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Nepotism Charge Brings Nasty Response From The Public

Thursday, Jul. 7, 2011

Summer jobs are hard to come by, so you can imagine the response from the public when it was revealed that the mayor of Wilkes-Barre, Pennsylvania hired his daughter and niece to work at city hall this summer.

Mayor Tom Leighton saw nothing wrong with the hires, which had been recommended by the city’s human relations manager. But the positions had not been posted—so the general public didn’t know about them- and the mayor signed the paperwork.

When I spoke with the reporter covering the story for  the Citizen’s Voice, the first thing that came to mind was nepotism, a violation of ethics laws. The mayor was asked if he thought the decision was a violation of the state Ethics Act. “Not that I’m aware of, I don’t think.”

The reader comments in the article “Leighton rubber stamped family jobs,” decried the mayor’s actions and expressed concern that there might be other problems at city hall. “It’s now the time to look into other shady deals that come out of this mayor’s office,” wrote one reader. Another vowed to mail a complaint to the State Ethics Commission.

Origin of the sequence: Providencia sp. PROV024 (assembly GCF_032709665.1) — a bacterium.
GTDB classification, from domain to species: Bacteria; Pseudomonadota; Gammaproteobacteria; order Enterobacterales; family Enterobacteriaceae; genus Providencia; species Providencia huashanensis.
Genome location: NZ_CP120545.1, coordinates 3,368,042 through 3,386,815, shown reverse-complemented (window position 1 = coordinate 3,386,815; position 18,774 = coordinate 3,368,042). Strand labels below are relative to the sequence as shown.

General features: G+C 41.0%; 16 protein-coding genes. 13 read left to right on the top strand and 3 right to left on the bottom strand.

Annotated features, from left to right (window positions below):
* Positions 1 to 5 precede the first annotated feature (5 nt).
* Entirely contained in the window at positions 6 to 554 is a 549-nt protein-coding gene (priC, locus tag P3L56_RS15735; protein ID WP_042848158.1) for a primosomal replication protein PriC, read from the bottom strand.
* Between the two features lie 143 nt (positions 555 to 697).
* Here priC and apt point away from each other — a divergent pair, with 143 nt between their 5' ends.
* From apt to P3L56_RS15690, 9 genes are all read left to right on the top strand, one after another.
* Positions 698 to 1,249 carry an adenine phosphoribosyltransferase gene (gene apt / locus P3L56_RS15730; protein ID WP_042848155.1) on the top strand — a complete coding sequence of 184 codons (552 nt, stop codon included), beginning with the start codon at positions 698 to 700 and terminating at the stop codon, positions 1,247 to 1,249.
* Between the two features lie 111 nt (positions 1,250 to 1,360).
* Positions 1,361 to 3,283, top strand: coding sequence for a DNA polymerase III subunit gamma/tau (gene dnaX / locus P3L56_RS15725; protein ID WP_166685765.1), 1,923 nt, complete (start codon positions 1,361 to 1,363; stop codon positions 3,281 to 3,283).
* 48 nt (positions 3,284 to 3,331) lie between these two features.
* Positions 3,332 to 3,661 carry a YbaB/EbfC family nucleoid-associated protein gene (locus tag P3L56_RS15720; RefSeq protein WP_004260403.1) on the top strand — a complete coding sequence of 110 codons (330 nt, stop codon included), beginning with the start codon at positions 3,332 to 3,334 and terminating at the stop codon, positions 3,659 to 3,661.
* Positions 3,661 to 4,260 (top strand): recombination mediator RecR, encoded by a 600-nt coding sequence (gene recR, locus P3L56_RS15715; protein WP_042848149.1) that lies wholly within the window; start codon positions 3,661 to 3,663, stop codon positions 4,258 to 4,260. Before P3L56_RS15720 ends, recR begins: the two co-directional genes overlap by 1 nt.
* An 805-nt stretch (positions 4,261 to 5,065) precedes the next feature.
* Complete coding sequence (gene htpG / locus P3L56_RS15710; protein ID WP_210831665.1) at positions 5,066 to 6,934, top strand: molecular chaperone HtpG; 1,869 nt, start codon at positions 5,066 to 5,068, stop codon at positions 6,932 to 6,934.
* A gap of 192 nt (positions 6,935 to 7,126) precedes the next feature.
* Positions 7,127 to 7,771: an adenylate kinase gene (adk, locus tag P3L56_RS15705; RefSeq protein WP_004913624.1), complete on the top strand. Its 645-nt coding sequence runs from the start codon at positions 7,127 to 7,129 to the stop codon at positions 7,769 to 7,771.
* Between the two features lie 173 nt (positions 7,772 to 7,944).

This type of negative response is only one of the consequences of nepotism, broadly defined as showing favoritism to members of the family. There are several other serious concerns:

• Fairness. Was the same opportunity given to all members of the public to apply for these positions? It looks like the mayor’s relatives had an advantage not offered to others.

• Competency. Favoritism undermines the confidence in the qualifications of the employee. In other words, was this person hired on the basis of ability and experience, or because of a family connection? Favoritism can also create tension among employees who may feel there is an unfair standard in performance reviews.

• Public trust. As the comments from the readers show, there is already skepticism about government employees, and nepotism only makes it worse.

To read more about favoritism and nepotism, including case studies, visit our Web site.

Tags: ethics codes, ethics violations, nepotism

 
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